Thursday, August 07, 2008

Summer Flowers

I have sand for dirt around my house. Really---sand. Sand that you would find at the beach. There are areas near by where they dig up the sand, put it in huge trucks and sell it to places hundreds of miles away. It is not easy growing flowers in sand. It's hard to keep them watered and fed. I try to add organic matter to enrich the beds, but it is a slow process. Day lilies seem to like the sand. The main problem with day lilies is that they bloom for a short time and by the first of August they are no blooms to be seen.

Here are some of day lilies from this summer:

There are a few other flowers I can grown in the sand like this Stokes Aster.
Flowers that last the summer have to be in pots in order to thrive

I have tried to grow tomatoes in pots. I have learned that putting them under the pine trees cause the tomatoes to be covered with pine sap. I've gotten a few tomatoes, but cleaning the pine sap off is interesting. We have a friend who has recently bought some land and moved her family and horses there. Perhaps she will have some extra "organic" material to share. I plan to grab a small trailer full and cover the flower beds for the winter.


theysaywordscanbleed said...

pretty flowers!

Poulsbo florist

Gypsy said...

After moving to the mountains from the coast of NC, and from sand to clay, I can commiserate. The first hurricanes to blow through Wilmington left thousands of trees and limbs to be mulched and left at the sides of the roads until the trucks could come scoop them up and take them to a spot in Brunswick County, where it was sold as mulch after a year or so. I took the horsetrailer and spent three weeks hauling it full after work, then spreading it onto areas that I wanted to plant in later. I ended up with about 50 square feet of grass to mow, and the rest turned into gardens. I layered that mulch with horse and chicken manure, lime ( as it was quite acid from the oaks )to about 1 foot thick. The neighbors laughed at my 'black yard with nothing growing in it'. We had only about 6 inches of sandy soil, with a miniscule bit of topsoil, before hitting the hardpan below. When I noticed wild plants growing in the mulch here and there, I planted daylilies, azaleas and all sorts of perennials. I also planted a sapling Sycamore. They took off, and despite the batterings from 5 more hurricanes, filled out and beautified the entire yard, leaving me with mower-wide paths of grass, and jealous neighbors! Until I moved 6 years later, I never weeded, except a bit where the grass wanted into the beds, but just gave everything a winter feeding of manure and lime once they had gone to sleep in Nov. The Sycamore is now over 80 feet tall and almost 15 inches across in the trunk, and punched through the hardpan. It was laid over completely during the last hurricane, but righted itself over the following week.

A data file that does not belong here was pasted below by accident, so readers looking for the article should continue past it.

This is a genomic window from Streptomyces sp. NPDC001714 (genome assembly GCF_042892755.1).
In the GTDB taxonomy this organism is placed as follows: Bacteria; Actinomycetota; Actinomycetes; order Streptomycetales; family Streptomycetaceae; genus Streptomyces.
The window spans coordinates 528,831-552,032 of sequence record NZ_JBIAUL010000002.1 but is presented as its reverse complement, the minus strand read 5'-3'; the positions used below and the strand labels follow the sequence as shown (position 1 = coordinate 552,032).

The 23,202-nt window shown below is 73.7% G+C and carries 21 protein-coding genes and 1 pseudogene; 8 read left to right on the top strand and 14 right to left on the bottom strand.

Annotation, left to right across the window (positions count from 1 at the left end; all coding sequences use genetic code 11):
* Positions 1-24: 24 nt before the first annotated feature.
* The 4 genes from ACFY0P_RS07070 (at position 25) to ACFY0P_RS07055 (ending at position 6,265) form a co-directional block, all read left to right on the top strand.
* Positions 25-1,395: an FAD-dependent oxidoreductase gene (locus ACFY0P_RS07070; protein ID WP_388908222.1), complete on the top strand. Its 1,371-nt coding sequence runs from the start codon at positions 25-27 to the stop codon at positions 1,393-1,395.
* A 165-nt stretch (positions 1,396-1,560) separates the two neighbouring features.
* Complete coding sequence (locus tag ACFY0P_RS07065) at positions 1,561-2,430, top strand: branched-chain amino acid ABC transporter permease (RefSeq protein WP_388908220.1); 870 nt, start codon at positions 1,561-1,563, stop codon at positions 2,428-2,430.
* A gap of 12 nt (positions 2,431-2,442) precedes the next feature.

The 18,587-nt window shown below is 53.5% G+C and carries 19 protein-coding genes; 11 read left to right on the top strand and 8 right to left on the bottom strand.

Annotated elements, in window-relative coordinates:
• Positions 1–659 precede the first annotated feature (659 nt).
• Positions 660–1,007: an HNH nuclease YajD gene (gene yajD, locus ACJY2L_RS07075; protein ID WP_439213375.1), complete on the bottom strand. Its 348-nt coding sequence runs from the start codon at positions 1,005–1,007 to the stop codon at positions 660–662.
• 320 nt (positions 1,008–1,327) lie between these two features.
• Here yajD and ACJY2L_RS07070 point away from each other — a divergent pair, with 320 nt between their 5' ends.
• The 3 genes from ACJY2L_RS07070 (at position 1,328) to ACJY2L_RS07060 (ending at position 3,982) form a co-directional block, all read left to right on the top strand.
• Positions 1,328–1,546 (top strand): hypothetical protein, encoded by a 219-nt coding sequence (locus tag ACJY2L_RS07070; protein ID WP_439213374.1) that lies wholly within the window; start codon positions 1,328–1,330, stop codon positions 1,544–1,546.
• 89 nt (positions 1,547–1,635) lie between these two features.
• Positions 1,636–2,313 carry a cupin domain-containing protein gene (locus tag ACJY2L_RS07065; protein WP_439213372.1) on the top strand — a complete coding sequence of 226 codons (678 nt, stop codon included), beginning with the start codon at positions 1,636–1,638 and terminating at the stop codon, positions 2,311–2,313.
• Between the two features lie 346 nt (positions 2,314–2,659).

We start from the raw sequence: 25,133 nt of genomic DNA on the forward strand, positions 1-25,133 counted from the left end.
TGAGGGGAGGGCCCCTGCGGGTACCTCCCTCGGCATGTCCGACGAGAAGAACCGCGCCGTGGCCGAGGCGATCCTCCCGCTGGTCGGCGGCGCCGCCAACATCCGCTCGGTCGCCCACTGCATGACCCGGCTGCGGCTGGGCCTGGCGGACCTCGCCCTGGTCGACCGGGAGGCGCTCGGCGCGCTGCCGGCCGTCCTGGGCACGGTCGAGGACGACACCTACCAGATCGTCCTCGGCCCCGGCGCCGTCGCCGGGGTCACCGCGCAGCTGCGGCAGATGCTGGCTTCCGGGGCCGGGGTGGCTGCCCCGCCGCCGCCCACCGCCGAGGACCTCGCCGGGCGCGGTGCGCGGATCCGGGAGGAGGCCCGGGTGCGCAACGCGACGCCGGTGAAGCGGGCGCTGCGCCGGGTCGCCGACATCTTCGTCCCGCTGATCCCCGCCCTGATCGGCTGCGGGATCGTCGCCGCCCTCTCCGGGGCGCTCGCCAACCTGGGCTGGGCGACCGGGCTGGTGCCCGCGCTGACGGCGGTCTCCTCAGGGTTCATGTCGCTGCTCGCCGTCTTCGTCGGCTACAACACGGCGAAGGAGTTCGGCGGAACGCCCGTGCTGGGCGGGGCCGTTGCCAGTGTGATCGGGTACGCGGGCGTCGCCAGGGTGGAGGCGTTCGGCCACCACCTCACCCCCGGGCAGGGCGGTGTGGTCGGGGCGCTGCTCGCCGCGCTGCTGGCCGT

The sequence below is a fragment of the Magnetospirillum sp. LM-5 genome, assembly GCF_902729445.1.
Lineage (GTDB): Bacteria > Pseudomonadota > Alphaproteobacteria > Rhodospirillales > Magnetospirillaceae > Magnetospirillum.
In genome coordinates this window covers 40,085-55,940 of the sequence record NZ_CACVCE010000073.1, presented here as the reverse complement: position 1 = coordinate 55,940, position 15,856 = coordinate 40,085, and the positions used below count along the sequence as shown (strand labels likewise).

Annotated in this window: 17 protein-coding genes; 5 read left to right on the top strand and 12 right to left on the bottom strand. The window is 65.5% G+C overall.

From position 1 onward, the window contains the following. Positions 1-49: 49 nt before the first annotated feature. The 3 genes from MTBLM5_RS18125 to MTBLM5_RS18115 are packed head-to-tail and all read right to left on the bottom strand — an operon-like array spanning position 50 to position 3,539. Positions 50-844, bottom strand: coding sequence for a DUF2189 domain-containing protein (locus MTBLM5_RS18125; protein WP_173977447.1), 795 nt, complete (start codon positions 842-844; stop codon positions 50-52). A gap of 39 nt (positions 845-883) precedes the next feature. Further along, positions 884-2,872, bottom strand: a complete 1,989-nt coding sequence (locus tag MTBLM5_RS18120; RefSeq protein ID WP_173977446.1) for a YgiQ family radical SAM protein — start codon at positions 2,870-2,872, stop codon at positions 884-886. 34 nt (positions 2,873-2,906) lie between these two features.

What I have learned- if you have sandy soil- add mulch. Lots of it. It will change the sand into wonderful soil with earthworms galore!

Mathew said...

Beautiful pictures of all those summer flowers... I just love to see them!!